Posted on December 13th, 2013 by
Lymphatic massage is no better than compression bandages for the treatment of lymphedema, according to the results of a study published in the Journal of Clinical Oncology.
Lymphedema is the buildup of lymph fluid in the tissues just under the skin, resulting in swelling, tightness, and discomfort in the affected limb. Lymphedema is caused by damage to or blockage of the lymph system, often as a result of surgery or radiation. For women with early breast cancer, determining whether the cancer has spread to the axillary (under the arm) lymph nodes is an important part of cancer staging. Evaluation of the axillary nodes often involves a sentinel lymph node biopsy. The sentinel nodes are the first lymph nodes to which cancer is likely to spread. If the sentinel nodes contain cancer, women often undergo more extensive lymph node surgery (axillary lymph node dissection). Lymphedema is a common side effect of axillary lymph node surgery.
There is no single treatment for lymphedema. Treatments include massage-based decongestive therapy (known as lymphatic massage), compression bandages, and specialized exercises. Thus far, there is no data to indicate that one approach is better than another.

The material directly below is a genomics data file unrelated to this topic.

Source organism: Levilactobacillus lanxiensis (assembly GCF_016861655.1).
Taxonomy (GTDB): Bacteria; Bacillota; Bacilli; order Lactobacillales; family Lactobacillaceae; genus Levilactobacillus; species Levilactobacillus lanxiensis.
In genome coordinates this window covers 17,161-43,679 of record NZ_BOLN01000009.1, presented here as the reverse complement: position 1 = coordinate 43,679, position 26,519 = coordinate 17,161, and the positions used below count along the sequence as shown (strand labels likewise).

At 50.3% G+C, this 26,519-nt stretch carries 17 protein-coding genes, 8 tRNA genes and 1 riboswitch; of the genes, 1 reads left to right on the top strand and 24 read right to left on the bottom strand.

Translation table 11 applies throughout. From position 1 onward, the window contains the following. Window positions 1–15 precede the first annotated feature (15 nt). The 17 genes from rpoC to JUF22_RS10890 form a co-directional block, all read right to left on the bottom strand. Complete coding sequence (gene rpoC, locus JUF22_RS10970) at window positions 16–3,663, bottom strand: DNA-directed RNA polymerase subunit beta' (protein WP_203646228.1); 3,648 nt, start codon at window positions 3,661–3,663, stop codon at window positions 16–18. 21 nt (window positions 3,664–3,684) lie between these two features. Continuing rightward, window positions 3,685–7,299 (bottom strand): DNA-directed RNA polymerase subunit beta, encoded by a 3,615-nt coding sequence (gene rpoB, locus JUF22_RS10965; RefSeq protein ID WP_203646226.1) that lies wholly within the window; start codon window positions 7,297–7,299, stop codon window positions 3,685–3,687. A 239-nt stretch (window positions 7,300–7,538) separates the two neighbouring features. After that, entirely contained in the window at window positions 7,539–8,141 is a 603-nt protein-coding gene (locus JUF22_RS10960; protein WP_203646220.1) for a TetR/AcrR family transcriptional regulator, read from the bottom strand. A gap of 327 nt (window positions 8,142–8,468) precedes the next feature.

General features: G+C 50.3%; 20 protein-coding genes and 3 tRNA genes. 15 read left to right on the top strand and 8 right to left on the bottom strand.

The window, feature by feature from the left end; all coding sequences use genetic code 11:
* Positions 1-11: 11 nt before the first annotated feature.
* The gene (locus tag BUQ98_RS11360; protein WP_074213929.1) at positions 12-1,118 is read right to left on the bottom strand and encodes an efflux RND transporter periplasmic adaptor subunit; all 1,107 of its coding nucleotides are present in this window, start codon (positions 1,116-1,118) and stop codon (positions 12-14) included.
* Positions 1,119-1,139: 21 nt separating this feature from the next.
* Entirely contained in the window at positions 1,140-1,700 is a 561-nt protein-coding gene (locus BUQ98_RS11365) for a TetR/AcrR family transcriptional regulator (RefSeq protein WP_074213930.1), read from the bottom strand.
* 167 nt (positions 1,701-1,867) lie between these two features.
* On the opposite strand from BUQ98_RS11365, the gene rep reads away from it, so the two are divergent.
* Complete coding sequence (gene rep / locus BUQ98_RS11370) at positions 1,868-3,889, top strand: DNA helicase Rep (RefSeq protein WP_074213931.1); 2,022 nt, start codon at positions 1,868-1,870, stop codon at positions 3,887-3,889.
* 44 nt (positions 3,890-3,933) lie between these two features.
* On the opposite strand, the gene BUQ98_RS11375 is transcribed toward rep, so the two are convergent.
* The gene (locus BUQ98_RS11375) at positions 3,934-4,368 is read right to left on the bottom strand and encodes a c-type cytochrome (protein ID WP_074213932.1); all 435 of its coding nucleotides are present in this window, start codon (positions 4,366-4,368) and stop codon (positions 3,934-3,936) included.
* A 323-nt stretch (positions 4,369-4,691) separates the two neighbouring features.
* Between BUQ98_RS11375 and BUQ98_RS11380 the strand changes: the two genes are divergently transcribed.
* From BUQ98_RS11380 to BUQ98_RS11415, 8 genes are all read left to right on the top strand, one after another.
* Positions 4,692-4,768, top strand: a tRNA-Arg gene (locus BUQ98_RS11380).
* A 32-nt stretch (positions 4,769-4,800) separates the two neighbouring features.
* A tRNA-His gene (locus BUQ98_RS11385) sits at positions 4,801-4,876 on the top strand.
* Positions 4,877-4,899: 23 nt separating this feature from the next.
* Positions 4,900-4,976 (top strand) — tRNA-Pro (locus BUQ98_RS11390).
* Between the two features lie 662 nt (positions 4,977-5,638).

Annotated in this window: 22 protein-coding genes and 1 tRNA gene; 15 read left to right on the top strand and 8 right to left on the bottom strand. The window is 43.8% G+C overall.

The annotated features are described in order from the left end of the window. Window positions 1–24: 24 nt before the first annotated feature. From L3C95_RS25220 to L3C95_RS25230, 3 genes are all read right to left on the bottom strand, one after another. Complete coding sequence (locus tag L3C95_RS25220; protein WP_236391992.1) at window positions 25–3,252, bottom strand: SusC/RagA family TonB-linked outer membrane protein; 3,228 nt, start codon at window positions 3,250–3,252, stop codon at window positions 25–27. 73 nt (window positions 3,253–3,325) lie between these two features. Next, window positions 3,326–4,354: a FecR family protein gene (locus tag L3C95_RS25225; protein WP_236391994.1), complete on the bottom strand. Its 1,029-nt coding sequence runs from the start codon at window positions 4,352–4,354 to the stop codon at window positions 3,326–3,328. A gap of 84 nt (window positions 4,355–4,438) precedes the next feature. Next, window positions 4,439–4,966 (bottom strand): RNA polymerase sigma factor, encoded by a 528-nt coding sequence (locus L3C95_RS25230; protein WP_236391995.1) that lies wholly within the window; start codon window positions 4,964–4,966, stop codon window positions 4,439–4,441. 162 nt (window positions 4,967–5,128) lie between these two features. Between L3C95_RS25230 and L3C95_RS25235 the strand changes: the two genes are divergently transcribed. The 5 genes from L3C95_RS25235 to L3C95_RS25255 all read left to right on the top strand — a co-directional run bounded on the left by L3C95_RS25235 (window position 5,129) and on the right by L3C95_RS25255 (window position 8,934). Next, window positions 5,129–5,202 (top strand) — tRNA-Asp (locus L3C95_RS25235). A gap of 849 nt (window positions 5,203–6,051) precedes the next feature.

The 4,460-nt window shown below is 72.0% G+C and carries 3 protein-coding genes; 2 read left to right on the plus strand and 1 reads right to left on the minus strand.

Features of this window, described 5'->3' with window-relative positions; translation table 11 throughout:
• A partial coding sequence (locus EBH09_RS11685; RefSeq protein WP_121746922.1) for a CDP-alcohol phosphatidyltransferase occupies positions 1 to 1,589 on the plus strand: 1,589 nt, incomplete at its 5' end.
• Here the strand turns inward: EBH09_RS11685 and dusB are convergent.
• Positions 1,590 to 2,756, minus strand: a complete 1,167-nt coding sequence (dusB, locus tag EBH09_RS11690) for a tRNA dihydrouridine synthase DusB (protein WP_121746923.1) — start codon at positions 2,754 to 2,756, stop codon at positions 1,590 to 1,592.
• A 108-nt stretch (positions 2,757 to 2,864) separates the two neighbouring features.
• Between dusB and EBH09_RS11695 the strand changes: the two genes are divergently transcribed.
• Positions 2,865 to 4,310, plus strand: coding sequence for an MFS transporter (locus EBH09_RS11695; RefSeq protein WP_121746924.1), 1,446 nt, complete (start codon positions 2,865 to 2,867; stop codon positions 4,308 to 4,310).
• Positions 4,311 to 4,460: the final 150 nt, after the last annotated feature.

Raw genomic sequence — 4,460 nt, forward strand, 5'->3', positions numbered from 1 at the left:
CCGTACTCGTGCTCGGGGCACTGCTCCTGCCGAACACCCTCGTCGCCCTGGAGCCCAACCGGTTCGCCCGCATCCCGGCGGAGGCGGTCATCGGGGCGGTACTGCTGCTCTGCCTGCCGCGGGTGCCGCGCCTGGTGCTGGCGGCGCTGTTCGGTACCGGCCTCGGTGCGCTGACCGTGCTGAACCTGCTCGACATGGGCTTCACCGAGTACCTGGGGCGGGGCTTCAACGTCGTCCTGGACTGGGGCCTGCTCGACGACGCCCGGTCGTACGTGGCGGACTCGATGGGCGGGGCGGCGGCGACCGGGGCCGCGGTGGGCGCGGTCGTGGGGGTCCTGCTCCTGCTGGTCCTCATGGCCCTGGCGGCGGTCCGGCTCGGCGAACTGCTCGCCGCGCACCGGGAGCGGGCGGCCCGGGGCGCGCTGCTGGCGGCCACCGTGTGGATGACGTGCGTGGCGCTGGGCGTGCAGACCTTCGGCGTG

Researchers conducted a study of 103 women to compare lymphatic massage and compression bandages as treatment for lymphedema. Women were randomly assigned to either compression garments (control) or daily manual lymphatic drainage and bandaging followed by compression garments (experimental). The primary outcome was the percent reduction in excess arm volume from baseline to six weeks.
The mean reduction of excess arm volume was 29 percent in the lymphatic massage group and 22.6 percent in the compression group. There was no difference between groups in the proportion of patients losing 50 percent or more excess arm volume. Quality of life and arm function were not different between groups.
The researchers concluded that there was no significant improvement in lymphedema with lymphatic massage compared with a more conservative approach of compression bandages.
Dayes IS, Whelan TJ, Julian JA, et al. Randomized trial of decongestive lymphatic therapy for the treatment of lymphedema in women with breast cancer. Journal of Clinical Oncology. 2013; 31(30): 3758-3763.
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